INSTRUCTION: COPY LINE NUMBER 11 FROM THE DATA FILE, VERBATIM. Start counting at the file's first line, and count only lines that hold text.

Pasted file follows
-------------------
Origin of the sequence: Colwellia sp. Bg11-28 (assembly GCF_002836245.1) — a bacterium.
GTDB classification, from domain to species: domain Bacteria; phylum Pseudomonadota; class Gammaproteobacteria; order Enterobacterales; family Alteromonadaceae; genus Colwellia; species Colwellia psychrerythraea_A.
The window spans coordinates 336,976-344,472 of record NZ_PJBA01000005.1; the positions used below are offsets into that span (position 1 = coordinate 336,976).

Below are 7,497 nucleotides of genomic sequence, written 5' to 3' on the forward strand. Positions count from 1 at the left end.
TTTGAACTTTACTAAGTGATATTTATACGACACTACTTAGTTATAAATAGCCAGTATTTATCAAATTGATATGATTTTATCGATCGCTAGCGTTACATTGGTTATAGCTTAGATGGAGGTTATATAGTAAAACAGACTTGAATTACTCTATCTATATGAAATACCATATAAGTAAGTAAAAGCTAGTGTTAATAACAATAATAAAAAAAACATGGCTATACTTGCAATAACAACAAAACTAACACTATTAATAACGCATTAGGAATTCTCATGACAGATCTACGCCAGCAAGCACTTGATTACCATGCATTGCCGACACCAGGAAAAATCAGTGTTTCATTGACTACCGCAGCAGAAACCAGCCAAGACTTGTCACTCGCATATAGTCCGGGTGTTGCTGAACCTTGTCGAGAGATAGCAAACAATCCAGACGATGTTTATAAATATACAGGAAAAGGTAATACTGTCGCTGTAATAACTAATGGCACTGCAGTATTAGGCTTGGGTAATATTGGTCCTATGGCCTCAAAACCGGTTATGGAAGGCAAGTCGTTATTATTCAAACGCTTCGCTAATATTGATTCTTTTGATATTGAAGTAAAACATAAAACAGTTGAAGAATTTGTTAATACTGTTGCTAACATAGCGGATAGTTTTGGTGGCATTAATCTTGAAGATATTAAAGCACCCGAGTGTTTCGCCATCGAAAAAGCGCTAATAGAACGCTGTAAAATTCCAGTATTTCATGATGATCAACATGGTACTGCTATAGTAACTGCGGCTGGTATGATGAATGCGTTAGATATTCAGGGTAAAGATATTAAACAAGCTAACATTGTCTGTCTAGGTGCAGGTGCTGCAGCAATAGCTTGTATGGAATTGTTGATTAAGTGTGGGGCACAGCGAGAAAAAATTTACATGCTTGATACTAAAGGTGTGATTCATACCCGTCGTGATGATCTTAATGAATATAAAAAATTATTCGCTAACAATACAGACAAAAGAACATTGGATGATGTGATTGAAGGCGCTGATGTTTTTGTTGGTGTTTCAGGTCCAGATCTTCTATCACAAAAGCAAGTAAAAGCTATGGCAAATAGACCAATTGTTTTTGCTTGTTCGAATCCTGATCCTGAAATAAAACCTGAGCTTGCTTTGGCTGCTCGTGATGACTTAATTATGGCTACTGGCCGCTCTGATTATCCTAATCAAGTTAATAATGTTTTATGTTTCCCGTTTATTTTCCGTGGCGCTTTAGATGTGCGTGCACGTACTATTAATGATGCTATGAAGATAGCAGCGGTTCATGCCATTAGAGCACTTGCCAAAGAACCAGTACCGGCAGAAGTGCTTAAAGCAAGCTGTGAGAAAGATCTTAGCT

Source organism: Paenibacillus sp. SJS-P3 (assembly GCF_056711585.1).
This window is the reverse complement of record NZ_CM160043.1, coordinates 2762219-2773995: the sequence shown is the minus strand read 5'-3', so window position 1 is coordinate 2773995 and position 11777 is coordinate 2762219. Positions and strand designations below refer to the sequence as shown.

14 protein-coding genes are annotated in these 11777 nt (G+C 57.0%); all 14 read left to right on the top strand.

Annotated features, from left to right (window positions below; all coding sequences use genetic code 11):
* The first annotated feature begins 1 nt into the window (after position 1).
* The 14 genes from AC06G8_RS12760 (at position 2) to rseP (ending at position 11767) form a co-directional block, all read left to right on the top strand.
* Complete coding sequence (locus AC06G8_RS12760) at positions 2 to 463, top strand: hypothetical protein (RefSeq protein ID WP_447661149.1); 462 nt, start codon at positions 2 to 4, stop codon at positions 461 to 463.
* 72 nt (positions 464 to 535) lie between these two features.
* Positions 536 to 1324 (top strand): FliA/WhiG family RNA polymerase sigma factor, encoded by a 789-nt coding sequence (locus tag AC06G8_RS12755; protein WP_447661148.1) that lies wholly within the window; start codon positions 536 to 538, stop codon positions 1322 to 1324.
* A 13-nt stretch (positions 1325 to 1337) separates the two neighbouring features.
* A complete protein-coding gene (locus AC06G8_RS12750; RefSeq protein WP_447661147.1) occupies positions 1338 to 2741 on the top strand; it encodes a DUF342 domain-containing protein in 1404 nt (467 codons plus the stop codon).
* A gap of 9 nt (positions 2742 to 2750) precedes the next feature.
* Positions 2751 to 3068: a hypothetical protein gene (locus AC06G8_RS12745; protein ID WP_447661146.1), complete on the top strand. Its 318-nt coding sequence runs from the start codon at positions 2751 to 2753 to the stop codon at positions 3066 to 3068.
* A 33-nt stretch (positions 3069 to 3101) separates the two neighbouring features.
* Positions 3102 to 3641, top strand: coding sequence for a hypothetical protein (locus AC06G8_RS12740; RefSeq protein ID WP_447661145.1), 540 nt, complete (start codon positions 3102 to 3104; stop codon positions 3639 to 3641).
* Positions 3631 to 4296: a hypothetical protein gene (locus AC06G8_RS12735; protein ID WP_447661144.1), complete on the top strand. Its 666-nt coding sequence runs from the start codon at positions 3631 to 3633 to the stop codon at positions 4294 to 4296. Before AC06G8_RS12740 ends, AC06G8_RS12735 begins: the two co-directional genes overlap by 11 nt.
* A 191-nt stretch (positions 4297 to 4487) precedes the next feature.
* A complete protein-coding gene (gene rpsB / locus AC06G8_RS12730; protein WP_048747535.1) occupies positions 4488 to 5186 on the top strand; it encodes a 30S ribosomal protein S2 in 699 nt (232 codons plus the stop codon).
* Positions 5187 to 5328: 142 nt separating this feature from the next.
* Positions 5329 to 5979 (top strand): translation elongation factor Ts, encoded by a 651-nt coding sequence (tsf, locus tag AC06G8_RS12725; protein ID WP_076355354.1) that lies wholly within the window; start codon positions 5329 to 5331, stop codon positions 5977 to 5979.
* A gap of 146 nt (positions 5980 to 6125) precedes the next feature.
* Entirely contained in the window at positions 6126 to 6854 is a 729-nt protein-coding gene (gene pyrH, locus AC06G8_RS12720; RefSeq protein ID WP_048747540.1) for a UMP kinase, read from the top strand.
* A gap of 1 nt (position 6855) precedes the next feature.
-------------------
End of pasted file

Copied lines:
* The 14 genes from AC06G8_RS12760 (at position 2) to rseP (ending at position 11767) form a co-directional block, all read left to right on the top strand.